Definitions

from The American Heritage® Dictionary of the English Language, 4th Edition

  • n. Any of numerous beetles, of the superfamily Curculionoidea, especially the snout beetle, that characteristically have a downward-curving snout and are destructive to nuts, fruits, stems, and roots.

from Wiktionary, Creative Commons Attribution/Share-Alike License

  • n. Any of several small herbivorous beetles in the superfamily Curculionoidea. Many of them have a distinctive snout.
  • n. Any of several small herbivorous beetles in the family Curculionidae belonging to the superfamily Curculionoidea.
  • n. Any of several similar but more distantly related beetles such as the biscuit weevil.

from the GNU version of the Collaborative International Dictionary of English

  • n. Any one of numerous species of snout beetles, or Rhynchophora, in which the head is elongated and usually curved downward. Many of the species are very injurious to cultivated plants. The larvæ of some of the species live in nuts, fruit, and grain by eating out the interior, as the plum weevil, or curculio, the nut weevils, and the grain weevil (see under plum, nut, and grain). The larvæ of other species bore under the bark and into the pith of trees and various other plants, as the pine weevils (see under pine). See also Pea weevil, Rice weevil, Seed weevil, under pea, rice, and seed.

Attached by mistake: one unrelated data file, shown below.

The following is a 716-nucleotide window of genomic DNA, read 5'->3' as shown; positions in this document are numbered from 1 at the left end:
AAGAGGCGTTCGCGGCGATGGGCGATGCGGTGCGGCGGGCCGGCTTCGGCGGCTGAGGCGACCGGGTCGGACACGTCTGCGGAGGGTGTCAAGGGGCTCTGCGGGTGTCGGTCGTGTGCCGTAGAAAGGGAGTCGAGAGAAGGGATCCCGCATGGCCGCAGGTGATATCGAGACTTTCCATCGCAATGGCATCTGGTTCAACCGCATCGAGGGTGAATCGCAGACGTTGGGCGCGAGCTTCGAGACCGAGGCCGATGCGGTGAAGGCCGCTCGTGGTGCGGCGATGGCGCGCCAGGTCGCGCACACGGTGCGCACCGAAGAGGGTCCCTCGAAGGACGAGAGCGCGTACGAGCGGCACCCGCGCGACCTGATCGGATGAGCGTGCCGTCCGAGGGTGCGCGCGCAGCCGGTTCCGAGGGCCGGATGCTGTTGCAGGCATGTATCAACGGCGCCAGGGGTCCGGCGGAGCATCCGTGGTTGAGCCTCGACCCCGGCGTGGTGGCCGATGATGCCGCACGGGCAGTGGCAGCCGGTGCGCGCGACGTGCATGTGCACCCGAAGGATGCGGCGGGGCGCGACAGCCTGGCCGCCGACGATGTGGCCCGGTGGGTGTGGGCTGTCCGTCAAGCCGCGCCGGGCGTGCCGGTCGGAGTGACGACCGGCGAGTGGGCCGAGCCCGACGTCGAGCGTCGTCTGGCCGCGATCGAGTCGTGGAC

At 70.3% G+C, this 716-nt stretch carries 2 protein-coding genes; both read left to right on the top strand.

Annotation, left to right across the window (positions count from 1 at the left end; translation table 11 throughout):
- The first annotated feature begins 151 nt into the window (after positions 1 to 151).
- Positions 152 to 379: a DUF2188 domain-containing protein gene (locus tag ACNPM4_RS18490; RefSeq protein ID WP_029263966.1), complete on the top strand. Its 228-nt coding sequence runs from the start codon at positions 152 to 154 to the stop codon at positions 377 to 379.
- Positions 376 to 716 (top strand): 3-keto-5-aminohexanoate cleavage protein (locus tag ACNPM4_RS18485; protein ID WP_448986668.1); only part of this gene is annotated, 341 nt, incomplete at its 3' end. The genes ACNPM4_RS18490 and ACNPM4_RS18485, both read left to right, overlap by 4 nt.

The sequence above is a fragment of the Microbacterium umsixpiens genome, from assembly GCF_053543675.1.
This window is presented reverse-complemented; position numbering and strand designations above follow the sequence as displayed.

from The Century Dictionary and Cyclopedia

  • n. A snout-beetle; any coleopterous insect of the section Rhynchophora (which see).
  • n. Any insect which damages stored grain, as the fly-weevil, a local name in the southern United States for the grain-moth, Gelechia cerealella. See grain-moth, 2.
  • n. The larva of the wheat-midge, Diplosis tritici. Also called red weevil.
  • n. Phytonomus punctatus, whose larvæ feed on the leaves of clover in Europe and the United States.
  • n. Sitones crinitus and S. flavescens, which feed upon the leaves of clover in Europe, their larvæ boring in the roots. The latter has been introduced into the United States.
  • n. Otiorhynchus sulcatus and O. picipes, which feed upon the leaves and shoots of the grape in Europe.
  • n. Rhynchites betuleti, a formidable grape-pest in Europe, which rolls the leaves of the vine.
  • n. Anthonomus musculus, the adult of which destroys the blossoms and flower-stalks of the strawberry in the eastern United States.

from WordNet 3.0 Copyright 2006 by Princeton University. All rights reserved.

  • n. any of several families of mostly small beetles that feed on plants and plant products; especially snout beetles and seed beetles

Etymologies

Middle English wevel, from Old English wifel.
(American Heritage® Dictionary of the English Language, Fourth Edition)
From Middle English wevel, from Old English wifel, from Proto-Germanic *wibilaz (cf. Dutch tortwevel ‘dung beetle’, Low German Scharnwevel ‘id.’, German Wiebel ‘beetle, chafer’), from Proto-Indo-European *webʰel (cf. Lithuanian vãbalas ‘beetle, weevil’, Russian dialect веблица (veblica, "intestinal worm")), from Proto-Indo-European *webʰ-, *h₁webʰ- (“to weave, wave”). More at weave and wave. (Wiktionary)

Examples

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